Fourthly, the other kings are kings only of their nation or country or empire. Jesus is the king of all creation, of the whole universe. That is why he is called king of the universe.

Fifthly, the other kings bequeath their kingship to others when they die. Jesus does not bequeath his kingship to anybody. He is king for all time and beyond time. 

Sixthly, other kings and presidents make laws and add one law upon another to be obeyed by their subjects for the effective governance of their kingdom or republic. Jesus does not multiply laws. Instead he reduced all laws into two for the effective governance of his kingdom, love of God and love of neighbor. He said, "On these two commandments the whole law is based, and the prophets as well" (Matthew 22:40).

Seventh, Jesus is the only king with whom his subjects can communicate anytime. There is no need of any intermediary. There is no set time for an appointment with him. Other kings schedule audiences with their subjects. With Jesus no such schedule is necessary. We come into his presence anytime we want, day or night, for one minute or for one hour or for any other length of time.

Eighthly, Jesus is the only king who is concerned with the most basic need of his subjects. When he taught them how to pray he told them to pray for their daily bread. Other kings presume that their subjects have something to eat. Jesus does not presume. He tells them to ask for this bread. And he gives them himself as bread in the Eucharist. Other kings cannot give themselves as food to their subjects.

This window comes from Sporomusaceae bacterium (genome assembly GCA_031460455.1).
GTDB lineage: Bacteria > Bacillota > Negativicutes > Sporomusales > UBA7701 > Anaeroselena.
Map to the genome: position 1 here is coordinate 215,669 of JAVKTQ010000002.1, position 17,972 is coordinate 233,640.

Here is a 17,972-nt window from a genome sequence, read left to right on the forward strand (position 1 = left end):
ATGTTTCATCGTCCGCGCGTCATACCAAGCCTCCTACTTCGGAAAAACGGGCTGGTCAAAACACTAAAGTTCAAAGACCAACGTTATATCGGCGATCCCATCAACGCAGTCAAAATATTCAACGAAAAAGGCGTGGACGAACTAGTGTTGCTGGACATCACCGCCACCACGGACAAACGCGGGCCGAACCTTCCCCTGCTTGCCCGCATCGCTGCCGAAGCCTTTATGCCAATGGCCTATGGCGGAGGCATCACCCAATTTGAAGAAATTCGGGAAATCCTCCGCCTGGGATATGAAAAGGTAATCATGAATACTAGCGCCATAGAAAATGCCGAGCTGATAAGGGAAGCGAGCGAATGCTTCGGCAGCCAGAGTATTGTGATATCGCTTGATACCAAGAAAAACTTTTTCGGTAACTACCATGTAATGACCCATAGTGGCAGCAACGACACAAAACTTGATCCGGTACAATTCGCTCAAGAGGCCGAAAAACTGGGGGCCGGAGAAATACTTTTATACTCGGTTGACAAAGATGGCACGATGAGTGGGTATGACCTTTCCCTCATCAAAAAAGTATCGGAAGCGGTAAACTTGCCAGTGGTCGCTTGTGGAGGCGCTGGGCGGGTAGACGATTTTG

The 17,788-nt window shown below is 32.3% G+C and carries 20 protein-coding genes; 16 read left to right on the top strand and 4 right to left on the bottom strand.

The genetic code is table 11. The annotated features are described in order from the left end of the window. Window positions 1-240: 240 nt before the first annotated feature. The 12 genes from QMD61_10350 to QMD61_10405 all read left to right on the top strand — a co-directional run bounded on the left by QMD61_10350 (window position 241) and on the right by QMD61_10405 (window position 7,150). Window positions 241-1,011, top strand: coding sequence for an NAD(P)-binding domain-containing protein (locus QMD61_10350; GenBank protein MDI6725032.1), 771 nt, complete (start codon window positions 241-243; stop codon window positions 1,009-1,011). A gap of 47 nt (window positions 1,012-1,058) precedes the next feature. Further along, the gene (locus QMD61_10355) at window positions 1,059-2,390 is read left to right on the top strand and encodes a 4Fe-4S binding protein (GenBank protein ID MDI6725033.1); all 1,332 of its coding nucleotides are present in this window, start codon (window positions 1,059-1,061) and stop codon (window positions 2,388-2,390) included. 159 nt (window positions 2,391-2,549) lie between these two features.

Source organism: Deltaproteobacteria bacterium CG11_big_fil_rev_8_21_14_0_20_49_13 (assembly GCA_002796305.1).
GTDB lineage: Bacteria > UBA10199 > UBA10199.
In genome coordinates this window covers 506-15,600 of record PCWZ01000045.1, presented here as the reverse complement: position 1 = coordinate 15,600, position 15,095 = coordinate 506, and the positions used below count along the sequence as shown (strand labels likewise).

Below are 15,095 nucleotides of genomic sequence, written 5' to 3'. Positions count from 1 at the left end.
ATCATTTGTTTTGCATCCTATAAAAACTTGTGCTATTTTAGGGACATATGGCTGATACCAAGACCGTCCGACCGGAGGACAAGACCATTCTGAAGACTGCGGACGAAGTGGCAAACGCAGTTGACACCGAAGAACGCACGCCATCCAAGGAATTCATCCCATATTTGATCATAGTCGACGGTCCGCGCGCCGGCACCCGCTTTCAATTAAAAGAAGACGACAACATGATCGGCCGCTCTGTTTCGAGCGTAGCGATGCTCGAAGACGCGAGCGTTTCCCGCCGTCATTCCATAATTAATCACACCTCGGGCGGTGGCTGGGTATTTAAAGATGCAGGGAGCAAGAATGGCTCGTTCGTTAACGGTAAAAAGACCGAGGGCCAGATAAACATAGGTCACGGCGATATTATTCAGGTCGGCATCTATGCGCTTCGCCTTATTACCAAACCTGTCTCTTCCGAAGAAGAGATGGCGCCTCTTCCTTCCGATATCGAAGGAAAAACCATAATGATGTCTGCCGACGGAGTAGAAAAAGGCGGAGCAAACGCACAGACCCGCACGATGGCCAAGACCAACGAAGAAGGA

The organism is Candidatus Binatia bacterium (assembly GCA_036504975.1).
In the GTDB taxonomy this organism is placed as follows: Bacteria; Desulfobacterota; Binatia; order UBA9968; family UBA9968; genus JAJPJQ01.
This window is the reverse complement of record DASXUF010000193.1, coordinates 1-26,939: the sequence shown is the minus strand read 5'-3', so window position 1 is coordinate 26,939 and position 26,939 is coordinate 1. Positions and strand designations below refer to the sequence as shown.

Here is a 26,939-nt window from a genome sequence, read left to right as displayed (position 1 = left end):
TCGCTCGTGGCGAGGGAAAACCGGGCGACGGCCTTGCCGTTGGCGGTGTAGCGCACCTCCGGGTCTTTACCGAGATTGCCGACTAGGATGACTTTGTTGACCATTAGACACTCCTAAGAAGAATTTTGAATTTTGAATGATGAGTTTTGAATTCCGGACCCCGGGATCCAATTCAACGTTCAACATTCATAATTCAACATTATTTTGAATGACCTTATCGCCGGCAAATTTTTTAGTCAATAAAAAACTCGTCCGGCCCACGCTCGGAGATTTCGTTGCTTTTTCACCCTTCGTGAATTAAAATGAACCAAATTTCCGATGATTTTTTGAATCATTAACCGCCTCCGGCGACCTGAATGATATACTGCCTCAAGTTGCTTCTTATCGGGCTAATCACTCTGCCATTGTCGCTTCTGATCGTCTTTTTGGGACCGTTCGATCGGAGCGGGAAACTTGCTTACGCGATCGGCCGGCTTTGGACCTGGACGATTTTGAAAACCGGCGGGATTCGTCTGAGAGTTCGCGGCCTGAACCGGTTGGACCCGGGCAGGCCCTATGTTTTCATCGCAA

Jesus is the only king who bought all his human subjects with his blood, cleansing them from all iniquities, anything that can make them dirty in God's sight. Other kings force the subjects of other kingdoms to be their subjects. Jesus does not force. He buys them with his blood and invites them to enter his kingdom. This is the ninth contrast between Jesus and all the other kings and presidents.

We can go one making additional contrasts but these are the ones that come to my mind now.

Only an unreasonable person will not opt to have Jesus as his king with all these characteristics of Jesus as king. Jesus as king serves us. Jesus as king gives us his own Spirit. He desires a personal relationship with us as if we were the only person in the world. He is king of all creation, enabling it to exist and maintaining it for us. He is our king now and he will still be our king after we leave this planet Earth. He is the king who made it simple and easy for us by giving us only two laws to follow, love God and love our neighbor. He is the only king with whom we can converse personally anytime. No need to use a cellphone. He provides for our basic needs like food on our table. He bought us with his blood and cleans us everyday so that we appear beautiful before God. What more can we ask of our King?

Only an unreasonable person will not opt to have Jesus as his or her king with all these characteristics of Jesus as king.

For our prayer we use the prayer in the Morning Prayer of the Liturgy of the Hours. We bow our heads in prayer.

Almighty and merciful God, you break the power of evil and make all things new in your Son Jesus Christ, the king of the universe. May all in heaven and earth proclaim your glory and never cease to praise you. We ask this through our Lord Jesus Christ, your Son, who lives and reigns with you and the Holy Spirit, one God, for ever and ever. Amen.

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Note for the readers:

The Mass readings are from the New American Bible Revised Edition (NABRE). This is where our Lectionary gets the readings.

NAB stands for New American Bible (before it was revised). This is the translation I use. Unless otherwise stated the text I use is from this translation.

AV stands for Authorized Version of the Bible. It is more commonly referred to as the King James Bible. It is the version most used in English literature, therefore it is the one known more by the English speaking world.